Macaskill on markets: SVB – Is hedging only good for Wall Street?
Interest rate risk management has been complicated by the fall in yields after the US bailout of SVB’s depositors. Clients may feel that hedging chiefly benefits Wall Street dealers rather than themselves.
Goldman Sachs pulled off one part of a planned rescue of Silicon Valley Bank (SVB). Unfortunately, the sale of a portfolio of securities with a book value of almost $24 billion by SVB to the firm on March 8 for $21.45 billion did not accompany a successful equity fundraising and help to shore up confidence in the technology-focused lender.
SVB instead failed within a couple of days, as a bank run prompted its receivership and a US government bailout of its uninsured depositors.
Goldman was at least able to deploy its silver linings trading playbook by turning a quick dealing profit on the purchase of bonds from SVB, which was a cheering result in an otherwise distressing episode for global financial markets.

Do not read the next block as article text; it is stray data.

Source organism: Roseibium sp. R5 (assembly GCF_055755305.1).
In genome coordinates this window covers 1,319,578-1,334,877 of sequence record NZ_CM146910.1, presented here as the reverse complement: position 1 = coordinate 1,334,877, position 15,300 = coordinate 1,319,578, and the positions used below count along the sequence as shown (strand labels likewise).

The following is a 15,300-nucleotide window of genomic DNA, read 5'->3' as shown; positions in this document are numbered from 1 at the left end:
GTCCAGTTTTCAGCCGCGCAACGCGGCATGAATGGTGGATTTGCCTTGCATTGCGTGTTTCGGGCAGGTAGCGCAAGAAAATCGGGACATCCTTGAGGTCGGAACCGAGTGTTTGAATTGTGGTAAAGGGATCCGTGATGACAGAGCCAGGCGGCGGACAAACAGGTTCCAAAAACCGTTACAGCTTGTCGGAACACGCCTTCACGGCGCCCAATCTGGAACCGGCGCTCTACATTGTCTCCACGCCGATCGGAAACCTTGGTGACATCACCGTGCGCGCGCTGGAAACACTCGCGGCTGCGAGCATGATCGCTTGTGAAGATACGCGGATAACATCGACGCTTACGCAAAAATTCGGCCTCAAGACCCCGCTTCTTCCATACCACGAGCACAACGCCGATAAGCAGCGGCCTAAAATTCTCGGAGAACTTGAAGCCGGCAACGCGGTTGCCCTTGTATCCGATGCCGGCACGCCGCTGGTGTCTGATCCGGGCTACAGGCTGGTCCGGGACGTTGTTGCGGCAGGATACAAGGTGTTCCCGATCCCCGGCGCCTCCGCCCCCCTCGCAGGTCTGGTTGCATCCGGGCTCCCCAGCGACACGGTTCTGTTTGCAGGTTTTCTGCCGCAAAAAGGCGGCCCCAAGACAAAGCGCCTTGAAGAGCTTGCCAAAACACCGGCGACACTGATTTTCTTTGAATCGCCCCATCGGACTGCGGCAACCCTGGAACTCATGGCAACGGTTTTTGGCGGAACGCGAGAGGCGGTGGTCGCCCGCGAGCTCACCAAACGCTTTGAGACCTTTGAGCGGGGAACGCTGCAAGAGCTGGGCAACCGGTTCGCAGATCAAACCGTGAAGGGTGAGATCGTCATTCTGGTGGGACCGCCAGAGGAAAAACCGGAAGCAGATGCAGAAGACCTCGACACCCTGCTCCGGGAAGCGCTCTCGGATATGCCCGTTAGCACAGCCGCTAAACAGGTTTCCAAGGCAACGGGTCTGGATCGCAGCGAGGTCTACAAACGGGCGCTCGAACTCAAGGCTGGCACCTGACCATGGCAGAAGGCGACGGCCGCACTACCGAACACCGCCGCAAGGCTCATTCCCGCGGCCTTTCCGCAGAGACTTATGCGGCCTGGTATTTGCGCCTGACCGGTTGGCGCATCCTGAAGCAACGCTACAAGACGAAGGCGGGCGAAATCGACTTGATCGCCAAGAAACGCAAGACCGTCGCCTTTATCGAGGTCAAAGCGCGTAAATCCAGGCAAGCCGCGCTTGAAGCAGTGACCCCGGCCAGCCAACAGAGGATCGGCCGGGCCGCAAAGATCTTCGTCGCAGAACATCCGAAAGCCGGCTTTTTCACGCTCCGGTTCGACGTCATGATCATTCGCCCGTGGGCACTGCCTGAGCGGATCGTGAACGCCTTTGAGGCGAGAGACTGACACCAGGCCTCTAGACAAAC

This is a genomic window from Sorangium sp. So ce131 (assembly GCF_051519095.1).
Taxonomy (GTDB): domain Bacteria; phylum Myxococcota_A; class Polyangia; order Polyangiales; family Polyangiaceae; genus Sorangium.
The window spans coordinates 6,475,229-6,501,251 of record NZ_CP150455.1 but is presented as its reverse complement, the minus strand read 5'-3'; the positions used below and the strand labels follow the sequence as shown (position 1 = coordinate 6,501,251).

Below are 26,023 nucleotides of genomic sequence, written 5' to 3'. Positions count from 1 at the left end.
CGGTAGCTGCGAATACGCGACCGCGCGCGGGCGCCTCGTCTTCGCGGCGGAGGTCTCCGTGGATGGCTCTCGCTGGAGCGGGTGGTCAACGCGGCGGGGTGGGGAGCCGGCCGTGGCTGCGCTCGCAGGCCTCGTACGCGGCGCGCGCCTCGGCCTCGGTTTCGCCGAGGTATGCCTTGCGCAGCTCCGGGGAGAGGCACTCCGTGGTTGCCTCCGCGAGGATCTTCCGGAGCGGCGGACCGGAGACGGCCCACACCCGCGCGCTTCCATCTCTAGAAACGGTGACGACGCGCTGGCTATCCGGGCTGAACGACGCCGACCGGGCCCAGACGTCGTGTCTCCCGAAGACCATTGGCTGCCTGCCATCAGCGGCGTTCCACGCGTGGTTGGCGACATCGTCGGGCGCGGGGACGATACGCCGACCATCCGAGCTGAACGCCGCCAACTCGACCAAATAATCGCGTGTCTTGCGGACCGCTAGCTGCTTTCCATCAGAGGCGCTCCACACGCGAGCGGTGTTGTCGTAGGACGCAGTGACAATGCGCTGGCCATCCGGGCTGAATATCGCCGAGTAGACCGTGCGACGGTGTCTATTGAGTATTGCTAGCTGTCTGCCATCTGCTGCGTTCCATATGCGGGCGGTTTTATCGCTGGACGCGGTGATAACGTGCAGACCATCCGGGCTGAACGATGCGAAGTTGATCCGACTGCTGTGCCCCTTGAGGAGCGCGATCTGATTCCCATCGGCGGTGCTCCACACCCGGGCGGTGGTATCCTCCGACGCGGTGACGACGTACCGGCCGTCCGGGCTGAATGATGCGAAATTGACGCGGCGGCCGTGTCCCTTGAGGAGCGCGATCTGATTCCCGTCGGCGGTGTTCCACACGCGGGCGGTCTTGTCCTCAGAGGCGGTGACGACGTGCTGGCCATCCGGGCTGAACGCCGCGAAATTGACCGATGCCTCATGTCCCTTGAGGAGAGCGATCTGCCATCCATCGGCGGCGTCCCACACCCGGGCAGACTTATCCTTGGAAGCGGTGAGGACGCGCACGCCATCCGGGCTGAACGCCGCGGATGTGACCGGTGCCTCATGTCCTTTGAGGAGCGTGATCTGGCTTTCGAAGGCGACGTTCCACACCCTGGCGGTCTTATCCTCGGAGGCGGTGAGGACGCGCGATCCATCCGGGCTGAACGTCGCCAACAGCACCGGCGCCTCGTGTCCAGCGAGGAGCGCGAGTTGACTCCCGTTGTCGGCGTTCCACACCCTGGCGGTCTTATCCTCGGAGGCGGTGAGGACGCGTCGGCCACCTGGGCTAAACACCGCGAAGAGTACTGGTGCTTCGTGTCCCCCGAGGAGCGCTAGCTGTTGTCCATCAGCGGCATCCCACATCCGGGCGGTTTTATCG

The amount of the trading profit is a matter of some debate. There were reports that it had cleared $100 million from buying then selling or offsetting the bonds, which were high-quality securities such as Treasuries, though a source familiar with the trade said that the total was much less than $100 million.
Goldman declined to comment.
The bank’s managers appear to have opted to cut the cost of managing its own interest-rate duration exposure
Much will have depended on the velocity of the offsetting of SVB’s troublesome portfolio.